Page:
Cataract surgery is a procedure to remove the lens of your eye and, in most cases, replace it with an artificial lens. Normally, the lens of your eye is clear. A cataract causes the lens to become cloudy, which eventually affects your vision.Cataract surgery is performed by an eye doctor (ophthalmologist) on an outpatient basis, which means you don’t have to stay in the hospital after the surgery. Cataract surgery is very common and is generally a safe procedure.
Cataract surgery is performed to treat cataracts. Cataracts can cause blurry vision and increase the glare from lights. If a cataract makes it difficult for you to carry out your normal activities, your doctor may suggest cataract surgery.When a cataract interferes with the treatment of another eye problem, cataract surgery may be recommended. For example, doctors may recommend cataract surgery if a cataract makes it difficult for your eye doctor to examine the back of your eye to monitor or treat other eye problems, such as age-related macular degeneration or diabetic retinopathy.In most cases, waiting to have cataract surgery won’t harm your eye, so you have time to consider your options. If your vision is still quite good, you may not need cataract surgery for many years, if ever.
When considering cataract surgery, keep these questions in mind:me.
Today there is a wide variety of premium IOLs to choose from. The best intraocular lens for you depends on many factors, including your lifestyle and your specific visual needs.The following is an overview of premium IOLs.
During your preoperative exam and consultation, your cataract surgeon can help you choose the best IOL for your needs, as well as additional cataract surgery costs involved if you choose one of the following premium lens implants.
Toric IOLs are premium intraocular lenses that correct astigmatism as well as nearsightedness or farsightedness.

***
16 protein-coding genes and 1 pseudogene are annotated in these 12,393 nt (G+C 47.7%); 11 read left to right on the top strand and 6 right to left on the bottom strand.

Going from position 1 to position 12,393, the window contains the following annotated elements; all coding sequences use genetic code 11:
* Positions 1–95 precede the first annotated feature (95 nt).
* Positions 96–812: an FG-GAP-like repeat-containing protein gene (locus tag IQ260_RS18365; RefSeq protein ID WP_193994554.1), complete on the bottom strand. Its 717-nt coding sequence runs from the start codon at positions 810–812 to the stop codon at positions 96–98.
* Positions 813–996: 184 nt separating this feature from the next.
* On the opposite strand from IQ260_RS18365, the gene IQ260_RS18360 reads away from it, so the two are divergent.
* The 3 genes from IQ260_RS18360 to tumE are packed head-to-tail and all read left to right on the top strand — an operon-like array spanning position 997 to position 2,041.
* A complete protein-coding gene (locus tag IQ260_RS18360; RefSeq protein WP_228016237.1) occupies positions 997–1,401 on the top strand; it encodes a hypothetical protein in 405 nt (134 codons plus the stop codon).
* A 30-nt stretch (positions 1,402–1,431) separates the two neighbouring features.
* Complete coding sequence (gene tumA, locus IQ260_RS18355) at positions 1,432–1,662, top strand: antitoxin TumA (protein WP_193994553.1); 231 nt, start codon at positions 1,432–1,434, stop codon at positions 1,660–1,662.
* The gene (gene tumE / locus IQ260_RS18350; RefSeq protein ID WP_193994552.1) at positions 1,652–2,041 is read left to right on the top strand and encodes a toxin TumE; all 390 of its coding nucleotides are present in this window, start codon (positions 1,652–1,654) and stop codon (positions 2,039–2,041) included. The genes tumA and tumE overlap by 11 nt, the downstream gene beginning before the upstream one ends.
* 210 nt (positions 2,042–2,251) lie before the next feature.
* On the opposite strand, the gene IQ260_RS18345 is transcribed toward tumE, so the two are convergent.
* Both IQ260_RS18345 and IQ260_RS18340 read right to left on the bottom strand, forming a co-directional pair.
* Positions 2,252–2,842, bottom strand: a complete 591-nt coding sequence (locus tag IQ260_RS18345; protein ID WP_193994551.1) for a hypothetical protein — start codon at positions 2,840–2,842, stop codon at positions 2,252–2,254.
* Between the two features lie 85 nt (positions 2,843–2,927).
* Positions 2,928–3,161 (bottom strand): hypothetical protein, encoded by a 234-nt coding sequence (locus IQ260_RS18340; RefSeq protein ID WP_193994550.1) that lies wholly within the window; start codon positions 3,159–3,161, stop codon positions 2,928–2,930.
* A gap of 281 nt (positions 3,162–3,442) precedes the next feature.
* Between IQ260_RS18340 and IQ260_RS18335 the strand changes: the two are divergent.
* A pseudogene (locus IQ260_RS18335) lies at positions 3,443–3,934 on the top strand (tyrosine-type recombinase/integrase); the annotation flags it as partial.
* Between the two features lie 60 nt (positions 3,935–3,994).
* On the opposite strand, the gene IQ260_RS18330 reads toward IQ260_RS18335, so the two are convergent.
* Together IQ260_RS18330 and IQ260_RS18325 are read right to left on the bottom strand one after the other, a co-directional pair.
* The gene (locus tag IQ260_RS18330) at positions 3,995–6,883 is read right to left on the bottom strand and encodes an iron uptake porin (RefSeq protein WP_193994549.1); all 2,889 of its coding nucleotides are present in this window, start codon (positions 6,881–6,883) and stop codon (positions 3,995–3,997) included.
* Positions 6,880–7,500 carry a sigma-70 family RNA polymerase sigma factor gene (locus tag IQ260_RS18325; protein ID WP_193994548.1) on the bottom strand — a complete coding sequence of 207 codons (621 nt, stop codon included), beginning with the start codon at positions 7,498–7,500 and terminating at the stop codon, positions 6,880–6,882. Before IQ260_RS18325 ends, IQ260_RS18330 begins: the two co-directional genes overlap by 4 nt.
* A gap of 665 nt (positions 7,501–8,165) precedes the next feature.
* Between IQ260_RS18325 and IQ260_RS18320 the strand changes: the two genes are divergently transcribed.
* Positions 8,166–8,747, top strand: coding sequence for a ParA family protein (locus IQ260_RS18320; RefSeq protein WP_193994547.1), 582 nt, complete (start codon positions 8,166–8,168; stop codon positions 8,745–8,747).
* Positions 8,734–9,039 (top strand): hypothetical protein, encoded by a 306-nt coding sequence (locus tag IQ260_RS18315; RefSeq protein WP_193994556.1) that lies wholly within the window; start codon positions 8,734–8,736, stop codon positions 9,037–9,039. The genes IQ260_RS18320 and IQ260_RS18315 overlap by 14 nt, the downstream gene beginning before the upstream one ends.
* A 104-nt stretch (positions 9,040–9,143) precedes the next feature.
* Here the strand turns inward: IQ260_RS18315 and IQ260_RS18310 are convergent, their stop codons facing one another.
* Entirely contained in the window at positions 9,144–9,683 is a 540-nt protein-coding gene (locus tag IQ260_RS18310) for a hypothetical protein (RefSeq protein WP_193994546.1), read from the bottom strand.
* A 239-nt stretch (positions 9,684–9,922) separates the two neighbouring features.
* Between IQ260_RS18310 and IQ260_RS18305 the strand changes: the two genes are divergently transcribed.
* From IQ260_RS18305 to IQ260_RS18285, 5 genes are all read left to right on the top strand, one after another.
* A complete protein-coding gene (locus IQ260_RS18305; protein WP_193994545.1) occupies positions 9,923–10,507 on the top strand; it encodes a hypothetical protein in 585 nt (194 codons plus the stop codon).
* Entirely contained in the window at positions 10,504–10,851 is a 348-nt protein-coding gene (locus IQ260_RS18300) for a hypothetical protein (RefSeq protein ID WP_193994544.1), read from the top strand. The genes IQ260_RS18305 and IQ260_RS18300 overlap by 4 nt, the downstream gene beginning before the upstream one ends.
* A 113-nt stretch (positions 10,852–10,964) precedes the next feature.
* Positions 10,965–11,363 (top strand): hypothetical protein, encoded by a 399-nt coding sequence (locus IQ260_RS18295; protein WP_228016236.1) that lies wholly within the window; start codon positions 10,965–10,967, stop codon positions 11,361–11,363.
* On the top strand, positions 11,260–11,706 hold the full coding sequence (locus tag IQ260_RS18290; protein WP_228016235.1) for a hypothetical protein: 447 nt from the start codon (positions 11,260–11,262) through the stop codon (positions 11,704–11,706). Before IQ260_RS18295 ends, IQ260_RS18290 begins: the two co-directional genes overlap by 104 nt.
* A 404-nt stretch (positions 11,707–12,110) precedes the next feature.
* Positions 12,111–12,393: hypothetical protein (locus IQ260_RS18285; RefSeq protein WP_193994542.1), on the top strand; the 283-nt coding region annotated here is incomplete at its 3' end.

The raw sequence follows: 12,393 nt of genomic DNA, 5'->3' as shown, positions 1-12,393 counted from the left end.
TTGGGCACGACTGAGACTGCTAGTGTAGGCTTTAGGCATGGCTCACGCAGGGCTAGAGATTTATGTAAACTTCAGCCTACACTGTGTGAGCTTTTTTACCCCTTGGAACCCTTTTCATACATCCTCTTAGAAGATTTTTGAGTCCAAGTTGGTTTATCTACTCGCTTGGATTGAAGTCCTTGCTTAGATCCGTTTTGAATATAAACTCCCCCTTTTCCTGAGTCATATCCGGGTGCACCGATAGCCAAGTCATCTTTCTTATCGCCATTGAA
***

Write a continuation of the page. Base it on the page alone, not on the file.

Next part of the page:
Like toric soft contact lenses, toric IOLs can correct astigmatism because they have different powers in different meridians of the lens. They also have alignment markings on the peripheral part of the lens that enable the surgeon to adjust the orientation of the IOL inside the eye for optimal astigmatism correction.
Conventional spherical IOLs are monofocal lenses, meaning they are designed to provide clear vision at a single focal point (usually far away for good driving vision, for example). With conventional IOLs, typically you must wear eyeglasses or contact lenses in order to use a computer, read or perform other close-up tasks within arm’s length.
Accommodating IOLs are premium intraocular lenses that expand the range of clear vision with both an aspheric design and flexible “haptics” — the supporting legs that hold the IOL in place inside the eye.
These flexible legs allow the accommodating IOL to move forward slightly when you look at near objects, which increases the focusing power of the eye enough to provide better near vision than a conventional monofocal lens.
Multifocal IOLs are another category of presbyopia-correcting IOLs that can decrease your need for reading glasses or computer glasses after cataract surgery.
Like multifocal contact lenses, these premium IOLs contain added magnification in different parts of the lens to expand your range of vision so you can see objects clearly at all distances without glasses or contact lenses
Your cataract surgeon can help you decide if you are a good candidate for multifocal IOLs at your preoperative exam and consultatio